Investment in Education:Key to Fighting Poverty

Published on 20th July 2009

In all countries of the world, hard choices are being made, in the level, and composition of public expenditures. We ourselves cannot escape such choices. We are conscious that the economic crisis has indeed affected many donor countries, jobs, homes are lost and budgets are under pressure. But as the wise African saying goes “in lean times, by the time elephants get thinner, gazelles and antelopes are already dying.”

 

For the last three years, at each review of progress on the MDGs we have always reached the same conclusion: Some MDG goals have continued to prove elusive – infant mortality is one, maternal mortality is another. But, there was one MDG where, if we all did the right thing, genuine progress was within our reach; that was Universal Primary Education. Despite the crisis, this goal is still within our sight provided we take the quantum leap necessary. The 22 Fast Track Initiative endorsed countries face a collective shortfall of 560 million dollars in 2009. This will rise to 1.4 billion next year as more countries are endorsed.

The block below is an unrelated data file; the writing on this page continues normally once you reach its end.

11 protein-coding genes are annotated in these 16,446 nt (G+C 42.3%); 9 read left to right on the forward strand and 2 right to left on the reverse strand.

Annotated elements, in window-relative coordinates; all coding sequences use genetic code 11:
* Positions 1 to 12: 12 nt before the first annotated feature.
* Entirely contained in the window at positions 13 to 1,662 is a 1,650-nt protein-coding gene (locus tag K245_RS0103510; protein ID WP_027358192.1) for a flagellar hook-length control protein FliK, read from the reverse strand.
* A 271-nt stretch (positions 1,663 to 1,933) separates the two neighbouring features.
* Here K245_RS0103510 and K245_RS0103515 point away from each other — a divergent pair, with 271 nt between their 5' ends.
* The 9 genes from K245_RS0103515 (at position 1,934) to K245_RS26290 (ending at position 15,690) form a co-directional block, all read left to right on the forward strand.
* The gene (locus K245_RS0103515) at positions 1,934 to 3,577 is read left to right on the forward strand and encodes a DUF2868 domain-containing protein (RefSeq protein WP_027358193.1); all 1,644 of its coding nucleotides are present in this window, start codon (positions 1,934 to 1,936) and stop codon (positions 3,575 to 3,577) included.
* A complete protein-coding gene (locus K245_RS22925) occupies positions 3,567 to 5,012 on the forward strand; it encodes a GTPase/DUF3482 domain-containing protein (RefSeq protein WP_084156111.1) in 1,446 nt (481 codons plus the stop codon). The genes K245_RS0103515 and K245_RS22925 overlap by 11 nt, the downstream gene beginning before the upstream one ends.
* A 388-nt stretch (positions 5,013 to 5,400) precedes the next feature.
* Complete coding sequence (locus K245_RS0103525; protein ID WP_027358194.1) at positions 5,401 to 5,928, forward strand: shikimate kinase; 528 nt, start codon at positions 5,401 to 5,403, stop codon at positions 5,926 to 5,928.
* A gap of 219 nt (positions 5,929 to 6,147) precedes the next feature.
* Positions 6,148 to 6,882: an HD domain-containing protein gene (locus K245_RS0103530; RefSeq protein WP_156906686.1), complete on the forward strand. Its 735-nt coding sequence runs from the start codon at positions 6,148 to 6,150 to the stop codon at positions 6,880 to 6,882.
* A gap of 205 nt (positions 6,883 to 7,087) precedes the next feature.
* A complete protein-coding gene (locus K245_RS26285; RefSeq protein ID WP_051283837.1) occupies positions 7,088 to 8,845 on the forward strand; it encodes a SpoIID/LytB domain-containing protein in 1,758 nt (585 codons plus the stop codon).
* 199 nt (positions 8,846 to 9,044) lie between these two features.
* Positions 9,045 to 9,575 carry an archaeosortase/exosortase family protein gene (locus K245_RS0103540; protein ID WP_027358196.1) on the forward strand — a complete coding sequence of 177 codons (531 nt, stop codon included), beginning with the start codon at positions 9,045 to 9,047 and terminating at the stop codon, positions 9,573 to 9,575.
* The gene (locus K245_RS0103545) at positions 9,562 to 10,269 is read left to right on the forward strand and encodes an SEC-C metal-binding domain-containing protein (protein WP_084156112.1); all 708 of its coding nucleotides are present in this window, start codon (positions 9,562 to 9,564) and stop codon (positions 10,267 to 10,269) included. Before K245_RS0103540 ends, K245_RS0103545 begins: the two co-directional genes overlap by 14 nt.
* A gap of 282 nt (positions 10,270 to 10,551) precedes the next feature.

While substantial progress has been made towards UPE, our enrolment rates and completion are still low by world standards. Enrolment is up from 56% to 70% and completion from 50 to 60% between 2000 and 2008. But we still have 35 million kids out of school, half of them in fragile states. Furthermore, demographics are not on our side. There will be 15 million more kids of primary age by 2015.

 

I am not unaware as a former Treasurer of my own country myself, of the challenges we were already facing even before the crisis individually and collectively in financing education sustainably; in particular, on predictable funding for recurrent expenditures such as teachers’ salaries, which could be as high as 70% of budgets of outlays.